On Sunday, Colombians will go to the polls to elect a president during a critical time. But the election season has been hit by scandals in the campaigns of the two frontrunners. Are the scandals influencing the vote, or are there more important issues? CCTV’s Michelle Begue reports from Bogota, Colombia.
Cyber-espionage and drug money in campaigns — those are the stories that have made headlines in the lead-up to Colombia’s presidential elections. But for Colombians their concerns go far beyond the scandals.
Catherine Gomez, Colombian citizen said: “When I go through the process of choosing for who to vote for, I look for someone who gives security and peace.”
Paola Castanedo said: “This country has a lot of issues, like security, health, and the restructuring of the system.”
Gonzalo Borda told the reporter: “This image of fighting between the leading two candidates is degrading for all of us.”
In the final weeks ahead of the election, some have described the campaigning as dirty.
President Juan Manuel Santos’s campaign chief is accused of receiving $12 million U.S. dollars in exchange for negotiating the surrender of a drug lord. His top contender, Oscar Ivan Zuluaga, has had his own share of problems. A video was released showing Zuluaga being briefed about government intelligence by a hacker that is now arrested and facing spying charges.
Jairo Libreros, Political Analyst, says: “Colombia has lived dirty wars but never so clearly defined and never with the perpetrators and victims so obviously outlined in a dirty war.”
Political Analysts say, beneath the scandal is a fight between Santos and Zuluaga’s mentor – former President Alvaro Uribe. Although Santos and Uribe were once allies, the President’s decision to break with Uribe’s policies once he was elected, brought on a public feud.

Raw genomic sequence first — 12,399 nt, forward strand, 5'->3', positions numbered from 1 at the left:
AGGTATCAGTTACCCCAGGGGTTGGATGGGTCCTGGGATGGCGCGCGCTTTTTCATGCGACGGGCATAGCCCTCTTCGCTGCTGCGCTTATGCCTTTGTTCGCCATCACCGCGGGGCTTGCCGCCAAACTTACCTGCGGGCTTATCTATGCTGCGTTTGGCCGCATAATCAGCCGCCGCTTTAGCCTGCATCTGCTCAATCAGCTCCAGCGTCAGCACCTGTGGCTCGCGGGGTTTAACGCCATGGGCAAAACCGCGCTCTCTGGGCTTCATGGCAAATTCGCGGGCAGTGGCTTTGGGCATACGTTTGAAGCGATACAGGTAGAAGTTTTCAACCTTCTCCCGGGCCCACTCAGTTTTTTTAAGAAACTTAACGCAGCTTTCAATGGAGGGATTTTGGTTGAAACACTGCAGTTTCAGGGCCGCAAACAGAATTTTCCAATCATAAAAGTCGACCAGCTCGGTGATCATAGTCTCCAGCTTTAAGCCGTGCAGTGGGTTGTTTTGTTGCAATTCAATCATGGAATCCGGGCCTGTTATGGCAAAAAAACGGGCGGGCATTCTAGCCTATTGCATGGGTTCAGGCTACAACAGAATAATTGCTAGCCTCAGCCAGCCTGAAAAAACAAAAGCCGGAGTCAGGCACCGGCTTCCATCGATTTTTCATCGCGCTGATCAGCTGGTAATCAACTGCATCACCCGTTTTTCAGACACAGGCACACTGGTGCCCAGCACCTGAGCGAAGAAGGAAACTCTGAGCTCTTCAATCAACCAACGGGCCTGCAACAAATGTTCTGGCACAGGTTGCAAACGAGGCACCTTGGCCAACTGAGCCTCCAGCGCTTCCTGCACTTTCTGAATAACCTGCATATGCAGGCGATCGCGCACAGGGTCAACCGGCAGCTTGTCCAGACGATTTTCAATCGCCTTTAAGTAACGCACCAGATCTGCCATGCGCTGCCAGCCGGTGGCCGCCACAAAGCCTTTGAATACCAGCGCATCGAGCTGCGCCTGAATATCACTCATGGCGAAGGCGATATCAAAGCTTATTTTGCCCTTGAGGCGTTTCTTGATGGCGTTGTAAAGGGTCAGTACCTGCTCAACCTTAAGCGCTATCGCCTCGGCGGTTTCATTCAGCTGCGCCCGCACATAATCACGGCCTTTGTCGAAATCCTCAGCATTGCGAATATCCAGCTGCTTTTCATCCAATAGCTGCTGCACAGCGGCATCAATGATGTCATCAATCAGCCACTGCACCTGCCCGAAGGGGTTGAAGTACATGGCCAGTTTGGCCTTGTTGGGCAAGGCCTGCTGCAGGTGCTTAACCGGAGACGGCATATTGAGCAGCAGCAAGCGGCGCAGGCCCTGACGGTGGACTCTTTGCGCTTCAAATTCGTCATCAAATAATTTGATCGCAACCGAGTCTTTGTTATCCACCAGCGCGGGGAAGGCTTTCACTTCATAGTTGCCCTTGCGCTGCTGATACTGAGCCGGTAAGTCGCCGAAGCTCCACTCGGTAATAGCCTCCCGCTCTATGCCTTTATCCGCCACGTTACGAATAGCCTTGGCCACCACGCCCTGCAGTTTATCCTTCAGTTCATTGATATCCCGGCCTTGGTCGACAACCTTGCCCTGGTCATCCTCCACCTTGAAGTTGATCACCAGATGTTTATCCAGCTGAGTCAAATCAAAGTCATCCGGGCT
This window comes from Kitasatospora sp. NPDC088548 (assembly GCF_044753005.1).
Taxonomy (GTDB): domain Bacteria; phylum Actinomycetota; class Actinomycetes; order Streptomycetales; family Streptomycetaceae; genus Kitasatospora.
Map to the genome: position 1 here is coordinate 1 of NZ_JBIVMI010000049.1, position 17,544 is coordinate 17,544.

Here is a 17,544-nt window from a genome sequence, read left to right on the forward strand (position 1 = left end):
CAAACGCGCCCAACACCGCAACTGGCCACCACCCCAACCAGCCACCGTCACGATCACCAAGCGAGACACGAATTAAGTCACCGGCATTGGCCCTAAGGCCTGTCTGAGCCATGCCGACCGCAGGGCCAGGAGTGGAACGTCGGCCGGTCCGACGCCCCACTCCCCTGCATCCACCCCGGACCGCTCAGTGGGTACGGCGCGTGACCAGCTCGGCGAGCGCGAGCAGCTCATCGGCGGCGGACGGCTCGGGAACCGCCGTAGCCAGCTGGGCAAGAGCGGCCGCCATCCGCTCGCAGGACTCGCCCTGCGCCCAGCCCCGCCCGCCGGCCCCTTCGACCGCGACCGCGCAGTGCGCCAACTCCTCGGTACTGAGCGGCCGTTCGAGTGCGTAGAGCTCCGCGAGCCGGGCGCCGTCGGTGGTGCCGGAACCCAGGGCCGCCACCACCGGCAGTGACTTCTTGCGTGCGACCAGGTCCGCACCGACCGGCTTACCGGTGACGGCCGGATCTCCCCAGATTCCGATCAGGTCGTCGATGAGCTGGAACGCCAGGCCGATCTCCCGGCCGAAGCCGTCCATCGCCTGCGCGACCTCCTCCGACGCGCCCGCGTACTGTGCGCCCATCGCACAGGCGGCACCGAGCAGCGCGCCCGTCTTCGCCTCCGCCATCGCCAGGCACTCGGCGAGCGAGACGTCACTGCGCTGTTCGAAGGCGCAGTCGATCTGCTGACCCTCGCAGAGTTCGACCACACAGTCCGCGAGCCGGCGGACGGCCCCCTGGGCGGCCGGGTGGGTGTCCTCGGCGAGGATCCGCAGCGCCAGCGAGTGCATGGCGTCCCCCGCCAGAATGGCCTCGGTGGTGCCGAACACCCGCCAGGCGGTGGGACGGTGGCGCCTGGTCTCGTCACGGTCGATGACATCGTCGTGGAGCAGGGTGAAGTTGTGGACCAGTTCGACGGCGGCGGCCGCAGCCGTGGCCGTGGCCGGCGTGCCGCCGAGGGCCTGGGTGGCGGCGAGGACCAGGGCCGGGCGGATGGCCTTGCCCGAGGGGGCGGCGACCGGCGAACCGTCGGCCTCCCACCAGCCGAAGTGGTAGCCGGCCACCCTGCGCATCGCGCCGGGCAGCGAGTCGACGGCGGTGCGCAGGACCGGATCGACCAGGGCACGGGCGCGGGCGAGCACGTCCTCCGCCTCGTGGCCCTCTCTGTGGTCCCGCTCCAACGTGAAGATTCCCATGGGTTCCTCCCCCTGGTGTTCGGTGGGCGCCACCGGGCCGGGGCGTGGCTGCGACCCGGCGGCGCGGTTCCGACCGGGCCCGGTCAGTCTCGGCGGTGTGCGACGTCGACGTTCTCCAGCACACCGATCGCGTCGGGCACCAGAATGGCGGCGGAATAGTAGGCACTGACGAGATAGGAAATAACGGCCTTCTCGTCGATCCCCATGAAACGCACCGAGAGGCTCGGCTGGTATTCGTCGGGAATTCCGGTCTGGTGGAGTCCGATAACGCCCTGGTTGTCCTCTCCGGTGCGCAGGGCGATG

Now, Uribe leads the opposition to Santos’ peace talks in Havana with FARC rebels. While this may be a critical moment to end 50 years of armed conflict, some political analysts say it will not be the most important issue when citizens head to the polls.
Jairo Libreros also told the reporter: “The issue of the peace process by Juan Manuel Santos, does not have the political relevancy in this country as it does internationally. The real topic is “do I agree with the return of Alvaro Uribe’s policies.”
Polls show Colombians will be much divided this weekend and none of the candidates will receive the majority vote needed to avoid a runoff election on June 15th.
CCTV’s Aseih Namdar interviews Joseph Humire, Executive Director of the Center for a Secure Free Society, on Colombia’s presidential elections.